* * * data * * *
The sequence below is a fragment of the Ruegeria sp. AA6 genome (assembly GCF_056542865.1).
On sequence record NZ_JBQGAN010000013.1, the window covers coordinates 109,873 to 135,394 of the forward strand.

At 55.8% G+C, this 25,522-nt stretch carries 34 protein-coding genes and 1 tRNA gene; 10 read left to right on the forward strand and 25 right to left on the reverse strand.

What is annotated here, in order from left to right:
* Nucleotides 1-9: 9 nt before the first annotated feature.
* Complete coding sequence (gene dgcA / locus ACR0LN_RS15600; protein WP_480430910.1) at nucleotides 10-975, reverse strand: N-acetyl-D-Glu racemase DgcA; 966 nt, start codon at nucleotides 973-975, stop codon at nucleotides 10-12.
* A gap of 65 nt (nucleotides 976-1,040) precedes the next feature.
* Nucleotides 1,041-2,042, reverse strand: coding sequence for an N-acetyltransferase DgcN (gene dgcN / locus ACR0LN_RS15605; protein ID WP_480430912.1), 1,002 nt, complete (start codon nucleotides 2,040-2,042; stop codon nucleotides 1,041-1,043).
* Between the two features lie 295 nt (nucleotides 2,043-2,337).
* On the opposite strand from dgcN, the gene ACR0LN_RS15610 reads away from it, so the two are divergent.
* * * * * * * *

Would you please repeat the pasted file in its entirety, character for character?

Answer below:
The sequence below is a fragment of the Ruegeria sp. AA6 genome (assembly GCF_056542865.1).
On sequence record NZ_JBQGAN010000013.1, the window covers coordinates 109,873 to 135,394 of the forward strand.

At 55.8% G+C, this 25,522-nt stretch carries 34 protein-coding genes and 1 tRNA gene; 10 read left to right on the forward strand and 25 right to left on the reverse strand.

What is annotated here, in order from left to right:
* Nucleotides 1-9: 9 nt before the first annotated feature.
* Complete coding sequence (gene dgcA / locus ACR0LN_RS15600; protein WP_480430910.1) at nucleotides 10-975, reverse strand: N-acetyl-D-Glu racemase DgcA; 966 nt, start codon at nucleotides 973-975, stop codon at nucleotides 10-12.
* A gap of 65 nt (nucleotides 976-1,040) precedes the next feature.
* Nucleotides 1,041-2,042, reverse strand: coding sequence for an N-acetyltransferase DgcN (gene dgcN / locus ACR0LN_RS15605; protein ID WP_480430912.1), 1,002 nt, complete (start codon nucleotides 2,040-2,042; stop codon nucleotides 1,041-1,043).
* Between the two features lie 295 nt (nucleotides 2,043-2,337).
* On the opposite strand from dgcN, the gene ACR0LN_RS15610 reads away from it, so the two are divergent.